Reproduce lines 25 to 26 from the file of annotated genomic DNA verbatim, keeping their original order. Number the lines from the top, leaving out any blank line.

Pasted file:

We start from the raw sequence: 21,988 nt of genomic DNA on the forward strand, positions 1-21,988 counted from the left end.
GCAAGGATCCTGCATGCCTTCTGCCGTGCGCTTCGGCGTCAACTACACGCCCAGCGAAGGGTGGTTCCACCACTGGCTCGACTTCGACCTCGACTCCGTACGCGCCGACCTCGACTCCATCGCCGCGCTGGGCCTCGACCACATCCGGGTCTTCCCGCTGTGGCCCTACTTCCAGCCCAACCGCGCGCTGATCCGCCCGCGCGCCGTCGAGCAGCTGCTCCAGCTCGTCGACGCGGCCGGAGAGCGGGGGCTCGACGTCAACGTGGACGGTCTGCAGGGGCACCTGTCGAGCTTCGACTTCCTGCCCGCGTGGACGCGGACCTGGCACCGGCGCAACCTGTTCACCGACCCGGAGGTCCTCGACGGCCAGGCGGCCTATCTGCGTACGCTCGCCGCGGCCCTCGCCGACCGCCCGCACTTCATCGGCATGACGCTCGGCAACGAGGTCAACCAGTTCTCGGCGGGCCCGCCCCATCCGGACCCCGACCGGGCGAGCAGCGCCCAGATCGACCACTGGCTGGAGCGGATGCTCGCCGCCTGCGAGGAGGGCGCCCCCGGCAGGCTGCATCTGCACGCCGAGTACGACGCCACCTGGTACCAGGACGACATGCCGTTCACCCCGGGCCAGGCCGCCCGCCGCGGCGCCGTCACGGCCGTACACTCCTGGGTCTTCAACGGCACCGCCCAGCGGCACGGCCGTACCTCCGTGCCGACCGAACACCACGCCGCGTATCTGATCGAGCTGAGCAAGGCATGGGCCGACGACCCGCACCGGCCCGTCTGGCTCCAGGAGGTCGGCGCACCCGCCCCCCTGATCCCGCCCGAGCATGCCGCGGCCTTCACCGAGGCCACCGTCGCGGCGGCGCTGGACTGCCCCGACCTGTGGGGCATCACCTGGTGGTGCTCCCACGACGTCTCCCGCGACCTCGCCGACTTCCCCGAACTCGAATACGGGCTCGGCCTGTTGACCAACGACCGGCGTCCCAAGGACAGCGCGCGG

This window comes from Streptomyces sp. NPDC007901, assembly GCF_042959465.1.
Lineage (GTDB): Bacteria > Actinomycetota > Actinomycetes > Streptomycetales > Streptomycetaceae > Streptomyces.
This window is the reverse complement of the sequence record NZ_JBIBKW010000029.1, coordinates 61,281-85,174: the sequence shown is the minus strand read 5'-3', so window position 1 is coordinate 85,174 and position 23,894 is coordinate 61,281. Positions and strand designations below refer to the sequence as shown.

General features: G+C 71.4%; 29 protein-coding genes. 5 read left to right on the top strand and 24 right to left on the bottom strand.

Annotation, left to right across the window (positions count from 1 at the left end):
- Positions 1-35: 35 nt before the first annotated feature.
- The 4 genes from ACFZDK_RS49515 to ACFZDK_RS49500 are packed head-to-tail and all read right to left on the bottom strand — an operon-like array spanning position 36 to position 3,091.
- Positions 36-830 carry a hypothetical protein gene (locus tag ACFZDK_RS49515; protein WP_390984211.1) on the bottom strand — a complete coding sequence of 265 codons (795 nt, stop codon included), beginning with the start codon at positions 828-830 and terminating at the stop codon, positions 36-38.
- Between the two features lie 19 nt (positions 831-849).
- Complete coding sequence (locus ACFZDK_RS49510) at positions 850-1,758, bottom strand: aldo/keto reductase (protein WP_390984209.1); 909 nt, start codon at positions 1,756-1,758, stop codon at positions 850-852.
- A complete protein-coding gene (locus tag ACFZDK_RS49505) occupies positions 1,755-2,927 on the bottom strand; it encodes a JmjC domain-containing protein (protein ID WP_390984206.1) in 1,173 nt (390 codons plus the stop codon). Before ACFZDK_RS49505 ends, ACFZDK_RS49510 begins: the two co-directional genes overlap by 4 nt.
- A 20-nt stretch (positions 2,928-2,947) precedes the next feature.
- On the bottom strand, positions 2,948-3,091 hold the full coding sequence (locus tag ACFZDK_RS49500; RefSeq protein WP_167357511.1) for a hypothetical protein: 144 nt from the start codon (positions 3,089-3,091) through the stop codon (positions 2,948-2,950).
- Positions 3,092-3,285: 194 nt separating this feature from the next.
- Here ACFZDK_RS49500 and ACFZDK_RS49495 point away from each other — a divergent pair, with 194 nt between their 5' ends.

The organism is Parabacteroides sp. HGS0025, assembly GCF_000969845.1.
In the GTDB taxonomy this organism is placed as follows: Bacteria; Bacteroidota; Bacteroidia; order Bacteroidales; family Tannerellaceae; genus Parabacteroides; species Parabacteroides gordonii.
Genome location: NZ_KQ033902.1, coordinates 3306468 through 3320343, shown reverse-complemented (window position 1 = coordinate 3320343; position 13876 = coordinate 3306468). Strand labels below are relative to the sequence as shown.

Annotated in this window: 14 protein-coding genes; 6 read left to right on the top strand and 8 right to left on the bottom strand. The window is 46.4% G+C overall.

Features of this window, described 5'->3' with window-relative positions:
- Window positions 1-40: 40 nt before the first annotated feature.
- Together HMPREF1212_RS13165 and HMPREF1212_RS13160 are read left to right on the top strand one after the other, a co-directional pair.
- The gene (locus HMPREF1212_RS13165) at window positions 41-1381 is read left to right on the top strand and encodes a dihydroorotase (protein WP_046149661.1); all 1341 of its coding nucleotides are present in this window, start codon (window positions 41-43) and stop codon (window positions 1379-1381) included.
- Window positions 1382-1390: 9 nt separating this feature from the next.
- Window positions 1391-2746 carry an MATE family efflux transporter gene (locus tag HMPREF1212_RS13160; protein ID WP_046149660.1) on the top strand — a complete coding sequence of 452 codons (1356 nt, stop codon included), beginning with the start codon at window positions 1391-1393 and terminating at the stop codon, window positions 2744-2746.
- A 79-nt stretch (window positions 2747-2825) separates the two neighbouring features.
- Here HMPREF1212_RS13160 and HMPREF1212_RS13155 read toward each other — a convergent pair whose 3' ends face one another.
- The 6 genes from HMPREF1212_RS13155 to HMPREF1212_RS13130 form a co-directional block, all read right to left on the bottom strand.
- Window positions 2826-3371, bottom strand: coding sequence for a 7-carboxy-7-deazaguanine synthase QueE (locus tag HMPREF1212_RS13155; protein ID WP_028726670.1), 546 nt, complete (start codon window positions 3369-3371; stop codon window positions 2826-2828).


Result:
- The gene (locus HMPREF1212_RS13165) at window positions 41-1381 is read left to right on the top strand and encodes a dihydroorotase (protein WP_046149661.1); all 1341 of its coding nucleotides are present in this window, start codon (window positions 41-43) and stop codon (window positions 1379-1381) included.
- Window positions 1382-1390: 9 nt separating this feature from the next.